Learning Spanish: Getting to the Root of Stem-Changing Verbs
Spanish stem-changing verbs can be confusing, because they force us to learn spelling rules within conjugations. These verbs also seem to fall outside a discernible pattern. Discover the pattern and rules for these pesky irregular verbs where vowels become diphthongs and soften under stress.
Regular Verbs Point the Way
Spanish verbs are conjugated according to tense (present, past, etc.) and mood (indicative or subjunctive.) How they are conjugated depends on whether the verb is of the -ar, -er, or -ir variety. We spend our first few weeks in Spanish 101 learning how to conjugate three typically regular examples of those verbs, hablar, beber, and vivir.
The stems of these regular verbs are habl-, beb-, and viv-. Since these verbs are regular, they follow a consistent pattern in building our conjugation skills and helping us learn the various tenses (present, preterite, imperfect, future, etc.). Better yet, those stems (habl-, etc.) remain constant, no matter what form of the verb we use. This is not the case with stem-changing verbs, though.
"Booting up" to the Pattern
Let’s look at the stem-changing verb morder (to bite) as an example of a stem-changing verb. The stem of morder is mord- . The stem spelling changes to muerd- (O goes to UE) in the first and second person singular (yo and tú) and the third person singular and plural forms (él, ellos, etc.) of the present tense.
As we shall see, in other verbs we get stem-changes where E goes to IE and I goes to E in the same conjugated pattern. If we listed the conjugated forms of the verb in a table with singular forms on one side and plural on the other, we could draw a boot-shaped figure around the changed stem spellings.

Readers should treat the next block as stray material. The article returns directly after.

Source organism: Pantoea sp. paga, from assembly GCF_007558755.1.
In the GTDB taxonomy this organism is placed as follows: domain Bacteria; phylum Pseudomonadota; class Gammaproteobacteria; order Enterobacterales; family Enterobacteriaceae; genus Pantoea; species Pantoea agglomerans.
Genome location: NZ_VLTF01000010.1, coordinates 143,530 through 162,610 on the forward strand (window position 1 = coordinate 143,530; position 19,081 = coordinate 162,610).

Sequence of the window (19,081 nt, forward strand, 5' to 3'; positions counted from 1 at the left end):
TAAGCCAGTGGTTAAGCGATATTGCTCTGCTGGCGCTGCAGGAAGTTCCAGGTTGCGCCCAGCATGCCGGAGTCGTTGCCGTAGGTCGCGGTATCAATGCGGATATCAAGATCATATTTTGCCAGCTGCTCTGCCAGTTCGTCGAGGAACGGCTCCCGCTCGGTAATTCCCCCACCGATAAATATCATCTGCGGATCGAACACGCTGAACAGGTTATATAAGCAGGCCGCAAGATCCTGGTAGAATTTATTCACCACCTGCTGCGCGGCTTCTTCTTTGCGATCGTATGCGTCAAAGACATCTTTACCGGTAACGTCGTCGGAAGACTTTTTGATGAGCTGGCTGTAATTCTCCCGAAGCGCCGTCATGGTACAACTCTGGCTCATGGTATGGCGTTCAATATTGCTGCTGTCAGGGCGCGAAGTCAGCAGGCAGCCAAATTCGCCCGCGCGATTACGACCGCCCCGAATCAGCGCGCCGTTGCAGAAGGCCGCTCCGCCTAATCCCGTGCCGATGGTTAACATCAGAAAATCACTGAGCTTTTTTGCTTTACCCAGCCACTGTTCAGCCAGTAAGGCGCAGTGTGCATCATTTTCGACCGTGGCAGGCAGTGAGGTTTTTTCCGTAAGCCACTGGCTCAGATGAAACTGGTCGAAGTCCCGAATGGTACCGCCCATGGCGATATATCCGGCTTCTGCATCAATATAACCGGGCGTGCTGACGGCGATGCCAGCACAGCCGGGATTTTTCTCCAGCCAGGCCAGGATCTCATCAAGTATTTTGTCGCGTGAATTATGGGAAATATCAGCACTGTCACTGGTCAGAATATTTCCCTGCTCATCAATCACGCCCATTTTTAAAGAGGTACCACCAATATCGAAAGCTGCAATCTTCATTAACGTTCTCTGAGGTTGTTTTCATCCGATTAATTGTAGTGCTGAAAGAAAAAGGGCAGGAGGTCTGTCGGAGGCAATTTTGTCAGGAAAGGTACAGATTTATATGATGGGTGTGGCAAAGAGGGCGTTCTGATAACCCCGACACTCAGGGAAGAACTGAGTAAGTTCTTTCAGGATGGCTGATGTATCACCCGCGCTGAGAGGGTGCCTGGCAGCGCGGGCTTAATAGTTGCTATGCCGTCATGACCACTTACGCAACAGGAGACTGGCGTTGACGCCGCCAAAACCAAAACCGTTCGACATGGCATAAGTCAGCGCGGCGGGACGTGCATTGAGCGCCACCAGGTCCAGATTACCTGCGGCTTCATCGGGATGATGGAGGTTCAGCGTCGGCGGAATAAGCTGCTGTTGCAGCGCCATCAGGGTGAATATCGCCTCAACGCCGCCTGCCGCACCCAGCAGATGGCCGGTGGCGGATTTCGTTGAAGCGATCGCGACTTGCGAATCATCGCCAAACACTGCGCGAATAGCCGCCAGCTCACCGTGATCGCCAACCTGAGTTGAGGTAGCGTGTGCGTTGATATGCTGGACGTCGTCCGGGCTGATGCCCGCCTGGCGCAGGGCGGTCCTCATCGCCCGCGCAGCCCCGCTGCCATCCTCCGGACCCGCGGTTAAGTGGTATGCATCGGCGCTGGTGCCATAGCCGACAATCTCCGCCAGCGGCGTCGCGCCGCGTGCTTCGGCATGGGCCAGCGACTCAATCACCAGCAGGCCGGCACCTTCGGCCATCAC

Why Stems Change
Stem spelling changes in Spanish would seem at first blush to be random, but there is a pattern. What, for example, would the verbs contar and volver, cerrar and sentir (all verbs that have stem changes) have in common? The answer has to do with how Spanish prefers to soften stressed vowels in verb stems when the verb is conjugated. Contar and volver become cuento and vuelvo in the first person, because the first syllable of the verb form is stressed (CUEN-to), and whoever made up the rules decided that it sounded better with the softer combination UE (diphthong).
Here are the typical verb stem changes we encounter in Spanish:
O goes to UE
Contar and volver, as mentioned previously, undergo stem changes in the present tense yo, tú, él (etc.) and ellos, Ustedes forms. Those stem-changes would be conjugated in the present tense as:
Cuento, cuentas, cuenta, contamos, contáis, cuentan.
Vuelvo, vuelves, vuelve, volvemos, volvís, vuelven
Note that the first and second persons plural (-amos, áis; -emos, -éis) forms do not change. That is because of the the stress of these forms moves to the second syllable.
E goes to IE
Cerrar and sentir have the letter E in their verb stems. The E becomes IE and results in the following conjugation for cerrar:
cierro, cierras, cierra, cerramos, ceráis, cierran
E goes to I (only in -ir verbs)
This variation of stem change does not result in a diphthong, rather the E changes to an I. These verbs have to be learned as they are encountered. Let’s conjugate pedir in the present tense to see the pattern:
pido, pides, pide, pedimos, pedís, piden
Other E to I changing verbs include vestirse (to get dressed), conseguir (to get), repetir (to repeat), elegir (to elect), freir (to fry), servir (to serve), and sonreir (to smile).
Learn Stem-Changers by Ear
As we have seen, some stem-changing verbs fall into a recognizable pattern. But that is not particularly helpful to the beginning learner. It is easier, then, to learn each new stem-changing verb as it is encountered. As our experience and skills in Spanish increase, so does our “ear" for these stem-changing verbs. It just sounds better to say vuelven rather than volven.
Another Reason to Learn Stem-Changers
You need to know the first person singular of every Spanish verb so that you can learn subjunctive mood conjugations. Spanish uses the subjunctive mood (to express desires or the hypothetical) far more extensively than English. For example, to say "It is important that you return early" in Spanish, you would need the subjunctive second person singular of volver. The sentence would read: "Es importata que vuelvas temprano." We need to know that the present tense, first person of volver is vuelvo before we can attach the subjunctive verb endings.
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